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Discussion Starter #1
I'm mainly an alpine skier (lock-'em and rock-'em) but have a bunch of fun tele skiing on occasion. I was even debating switching to tele full time for simplicity and since it seems to beat your body up less than alpine. That was until I broke my leg teleing last week when my ski grabbed a branch hidden under the powder. Now I'm wondering if teleing is such a good idea. I feel lucky I broke my leg instead of ripping up my knee. The non-releasable bindings scare me now. If I had been on my alpines, I would have had to hike back up to get my ski and been back up this weekend. How common are injuries with tele bindings? I would have thought the free heel would compensate for not being releasable but I guess not in a twisting fall or when the tip is pulled down. Any thoughts?
 

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there are two or three kinds of releasable binding options. voile, tm7 and i think there is one more. i have been using voile plates since they first came out, or i release at the knee.
 

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Discussion Starter #4
I've heard the same thing about releasable tele bingings.... they release when you don't want them to, so people tighten them up so that they don't release, essentially making them non-releasable. Is that true?
 

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That’s the pits about tele bindings. I have used Voile releasables for many years and have figured them out to the point that I don’t have any pre-release problems anymore. In the scenario you described that broke your leg, they may not have released. I had that same thing happen and mine did not release and it injured my ankle but it eventually got better. The Voile does release in a backwards fall which is when you can tear an ACL. I have had more than one instance of one ski on top and the other ski breaking through some crust and it releases when it stops and I keep going. That’s a good thing. The same thing happened many years ago to the girl I was seeing at the time and she didn’t have them and tore her hamstring big time. Pros and cons about the Voile and for now, I don’t have them on my newest fatties and am somewhat nervous about it but don’t worry about it too much.

Where was I going… oh yeah, I think they are worth it and you just have to work on getting them set up right.
 

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Bruno,

What a bummer. Dave was telling me about it last week. Try to look on the bright side, it happened early enough that it likely won't affect your enjoyment of the spring runoff. Or will it, do you know how long the recovery will be?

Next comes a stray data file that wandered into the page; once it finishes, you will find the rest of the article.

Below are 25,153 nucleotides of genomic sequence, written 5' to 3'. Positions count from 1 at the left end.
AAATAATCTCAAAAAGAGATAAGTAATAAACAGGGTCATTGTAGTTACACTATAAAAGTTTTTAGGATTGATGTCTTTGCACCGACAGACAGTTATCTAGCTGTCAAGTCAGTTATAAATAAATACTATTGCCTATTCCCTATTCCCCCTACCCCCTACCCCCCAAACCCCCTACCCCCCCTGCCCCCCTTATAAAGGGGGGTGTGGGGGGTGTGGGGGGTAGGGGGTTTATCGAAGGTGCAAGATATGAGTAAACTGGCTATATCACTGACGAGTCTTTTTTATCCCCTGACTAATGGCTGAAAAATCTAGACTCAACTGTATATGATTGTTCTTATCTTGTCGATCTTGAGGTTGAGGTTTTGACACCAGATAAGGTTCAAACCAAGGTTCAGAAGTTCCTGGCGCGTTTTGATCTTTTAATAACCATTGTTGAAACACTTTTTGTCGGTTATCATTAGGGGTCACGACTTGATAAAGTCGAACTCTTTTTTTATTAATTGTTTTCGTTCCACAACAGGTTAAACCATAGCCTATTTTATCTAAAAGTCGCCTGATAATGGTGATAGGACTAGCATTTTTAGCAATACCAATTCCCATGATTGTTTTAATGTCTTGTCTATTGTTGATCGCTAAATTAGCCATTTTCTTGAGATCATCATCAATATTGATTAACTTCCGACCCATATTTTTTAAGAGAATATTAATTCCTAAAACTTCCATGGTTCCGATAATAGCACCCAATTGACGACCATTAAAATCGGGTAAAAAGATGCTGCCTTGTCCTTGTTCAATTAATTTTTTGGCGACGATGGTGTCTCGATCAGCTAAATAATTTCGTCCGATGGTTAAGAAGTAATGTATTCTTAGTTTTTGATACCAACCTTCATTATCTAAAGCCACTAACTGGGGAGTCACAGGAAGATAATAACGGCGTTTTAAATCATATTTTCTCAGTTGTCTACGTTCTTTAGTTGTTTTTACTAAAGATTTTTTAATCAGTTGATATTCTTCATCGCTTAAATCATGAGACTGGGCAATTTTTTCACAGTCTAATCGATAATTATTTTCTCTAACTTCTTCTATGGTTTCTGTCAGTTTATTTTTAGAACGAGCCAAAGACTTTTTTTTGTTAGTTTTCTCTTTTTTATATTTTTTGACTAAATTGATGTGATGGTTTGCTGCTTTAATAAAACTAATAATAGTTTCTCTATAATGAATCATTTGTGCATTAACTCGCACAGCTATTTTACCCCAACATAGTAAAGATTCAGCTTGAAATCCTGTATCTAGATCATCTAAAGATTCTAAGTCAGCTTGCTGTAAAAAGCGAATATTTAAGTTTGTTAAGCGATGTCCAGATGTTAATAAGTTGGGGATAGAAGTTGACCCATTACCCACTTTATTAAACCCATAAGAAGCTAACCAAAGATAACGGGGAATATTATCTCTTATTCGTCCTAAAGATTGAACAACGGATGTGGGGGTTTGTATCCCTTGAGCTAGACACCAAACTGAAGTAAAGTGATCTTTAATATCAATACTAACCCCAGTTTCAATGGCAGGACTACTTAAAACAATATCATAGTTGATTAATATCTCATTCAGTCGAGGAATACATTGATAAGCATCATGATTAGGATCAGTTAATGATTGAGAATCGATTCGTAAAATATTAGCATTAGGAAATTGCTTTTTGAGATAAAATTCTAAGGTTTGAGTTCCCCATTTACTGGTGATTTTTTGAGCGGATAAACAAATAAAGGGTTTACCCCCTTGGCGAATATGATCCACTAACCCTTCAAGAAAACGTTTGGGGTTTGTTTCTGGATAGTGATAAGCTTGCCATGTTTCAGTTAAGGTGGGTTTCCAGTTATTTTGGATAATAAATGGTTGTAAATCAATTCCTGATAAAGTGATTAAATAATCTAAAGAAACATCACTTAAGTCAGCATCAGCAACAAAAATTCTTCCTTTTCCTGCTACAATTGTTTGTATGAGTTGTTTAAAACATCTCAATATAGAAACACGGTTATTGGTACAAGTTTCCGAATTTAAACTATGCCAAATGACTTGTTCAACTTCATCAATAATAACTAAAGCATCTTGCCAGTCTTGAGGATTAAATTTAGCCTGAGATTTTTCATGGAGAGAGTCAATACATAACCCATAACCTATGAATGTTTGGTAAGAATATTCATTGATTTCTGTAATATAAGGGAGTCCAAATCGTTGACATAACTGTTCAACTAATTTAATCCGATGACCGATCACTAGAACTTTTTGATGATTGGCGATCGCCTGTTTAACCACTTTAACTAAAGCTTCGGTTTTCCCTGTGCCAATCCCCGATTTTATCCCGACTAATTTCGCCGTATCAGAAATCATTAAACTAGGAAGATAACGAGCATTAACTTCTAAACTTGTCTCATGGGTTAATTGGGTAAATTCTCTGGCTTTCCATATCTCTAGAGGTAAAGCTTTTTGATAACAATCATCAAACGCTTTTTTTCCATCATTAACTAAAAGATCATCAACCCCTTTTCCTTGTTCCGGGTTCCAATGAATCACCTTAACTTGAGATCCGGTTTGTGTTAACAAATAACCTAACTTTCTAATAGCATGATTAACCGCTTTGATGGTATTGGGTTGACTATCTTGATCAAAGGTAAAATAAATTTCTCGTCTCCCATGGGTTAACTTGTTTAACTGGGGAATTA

I can empathize, I separated my achille's from my calf muscle in February while snowboarding. Portages where a real bitch for a couple months, especially cali in April, but who needs legs in a boat.
-d
 

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Almost forgot. Thanks again for driving the busload of drunks back from Dave's b-day party.

-d
 

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Discussion Starter #8
Thanks Darren,

I don't think the leg will hold me back kayaking. The subluxed shoulder and the two concusions in the last couple years however....

Maybe I should take up golf.
 

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Bindings

Bruno,

Sorry to hear about your kicker. My wife broke her fib in the Butte last season (deep snow and over the handle-bars), in non-releasables. And, a good friend broke his tib and fib (spiral fractor) in a pair of releasables. The type of binding might not make that much of a difference though. I think it has more to do with the nature of the fall and the type of harder plastic boots (not that leathers provide any more protection).

Like shoulder injuries to kayakers, knee tweaks to the skier, wrist fractures to boarders , lower leg snaps are to the tele rider. It seems to be the most common of the season ending injuries for tele.

Releasable tele binding are not set to release if you fall forward. They are made to release in they are twisted too far and add up to enough pressure. The fall might just be the nature of the beast.
 

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Abron Cabron
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.Rottefella makes a release plate as well, which has worked well all last year for me, -or maybe i just never had a memorable yardsale, (i am pretty much intermediate) but last week at taos my left foot came out three times during the day, two on relatively low angle slopes, but the third time was on the top pitch of Al's run- which is pretty steep, and i did not have fun getting it back on. maybe it was beer20 or maybe i was just tired, or maybe it was because i was under the lift, most likely all three, but it was a good lesson, considering i had never actually done it before. i am going to look into adjusting them. all of my incidents were twisting @ the ankle area, not forward bails (?)
my buddy at the tele shop called them 'knee insurance', well worth it for that (i've torn meniscus and had both knees 'scoped from snowboarding ) but no one said anything @ tib-fib fx. thanks for the heads up , but i'm sorry to hear about this way . i would definitely add my vote for plates , although they add at least 2-3 cm of height to the bindings, which could be a concern, but hasn't been for me... ! buena suerte healing fast !
 
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